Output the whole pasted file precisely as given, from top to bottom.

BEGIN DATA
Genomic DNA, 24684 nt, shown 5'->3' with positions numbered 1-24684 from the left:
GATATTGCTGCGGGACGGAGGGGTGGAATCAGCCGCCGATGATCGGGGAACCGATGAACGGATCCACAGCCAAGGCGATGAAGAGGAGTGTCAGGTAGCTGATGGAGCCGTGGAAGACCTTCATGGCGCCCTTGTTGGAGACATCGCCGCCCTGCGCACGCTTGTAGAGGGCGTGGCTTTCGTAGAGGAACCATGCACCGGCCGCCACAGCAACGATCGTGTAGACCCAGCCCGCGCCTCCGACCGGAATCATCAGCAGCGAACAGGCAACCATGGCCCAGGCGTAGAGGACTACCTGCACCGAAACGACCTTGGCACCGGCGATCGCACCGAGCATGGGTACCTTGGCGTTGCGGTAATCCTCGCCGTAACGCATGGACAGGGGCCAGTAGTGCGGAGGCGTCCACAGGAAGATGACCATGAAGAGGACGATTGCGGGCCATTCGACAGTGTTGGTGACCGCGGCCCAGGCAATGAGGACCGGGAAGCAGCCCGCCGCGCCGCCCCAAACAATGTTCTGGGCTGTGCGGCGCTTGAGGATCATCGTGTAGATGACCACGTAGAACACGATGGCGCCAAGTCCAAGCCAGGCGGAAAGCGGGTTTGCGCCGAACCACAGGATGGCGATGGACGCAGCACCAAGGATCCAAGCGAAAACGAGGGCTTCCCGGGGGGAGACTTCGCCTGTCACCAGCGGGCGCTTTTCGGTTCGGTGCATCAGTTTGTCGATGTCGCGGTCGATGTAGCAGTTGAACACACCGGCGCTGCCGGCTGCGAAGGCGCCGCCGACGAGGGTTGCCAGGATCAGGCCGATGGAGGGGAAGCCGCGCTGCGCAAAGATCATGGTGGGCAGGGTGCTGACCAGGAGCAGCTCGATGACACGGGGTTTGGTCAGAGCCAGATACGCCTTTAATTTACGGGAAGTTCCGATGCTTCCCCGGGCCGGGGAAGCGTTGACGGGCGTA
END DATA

Genomic DNA, 24684 nt, shown 5'->3' with positions numbered 1-24684 from the left:
GATATTGCTGCGGGACGGAGGGGTGGAATCAGCCGCCGATGATCGGGGAACCGATGAACGGATCCACAGCCAAGGCGATGAAGAGGAGTGTCAGGTAGCTGATGGAGCCGTGGAAGACCTTCATGGCGCCCTTGTTGGAGACATCGCCGCCCTGCGCACGCTTGTAGAGGGCGTGGCTTTCGTAGAGGAACCATGCACCGGCCGCCACAGCAACGATCGTGTAGACCCAGCCCGCGCCTCCGACCGGAATCATCAGCAGCGAACAGGCAACCATGGCCCAGGCGTAGAGGACTACCTGCACCGAAACGACCTTGGCACCGGCGATCGCACCGAGCATGGGTACCTTGGCGTTGCGGTAATCCTCGCCGTAACGCATGGACAGGGGCCAGTAGTGCGGAGGCGTCCACAGGAAGATGACCATGAAGAGGACGATTGCGGGCCATTCGACAGTGTTGGTGACCGCGGCCCAGGCAATGAGGACCGGGAAGCAGCCCGCCGCGCCGCCCCAAACAATGTTCTGGGCTGTGCGGCGCTTGAGGATCATCGTGTAGATGACCACGTAGAACACGATGGCGCCAAGTCCAAGCCAGGCGGAAAGCGGGTTTGCGCCGAACCACAGGATGGCGATGGACGCAGCACCAAGGATCCAAGCGAAAACGAGGGCTTCCCGGGGGGAGACTTCGCCTGTCACCAGCGGGCGCTTTTCGGTTCGGTGCATCAGTTTGTCGATGTCGCGGTCGATGTAGCAGTTGAACACACCGGCGCTGCCGGCTGCGAAGGCGCCGCCGACGAGGGTTGCCAGGATCAGGCCGATGGAGGGGAAGCCGCGCTGCGCAAAGATCATGGTGGGCAGGGTGCTGACCAGGAGCAGCTCGATGACACGGGGTTTGGTCAGAGCCAGATACGCCTTTAATTTACGGGAAGTTCCGATGCTTCCCCGGGCCGGGGAAGCGTTGACGGGCGTA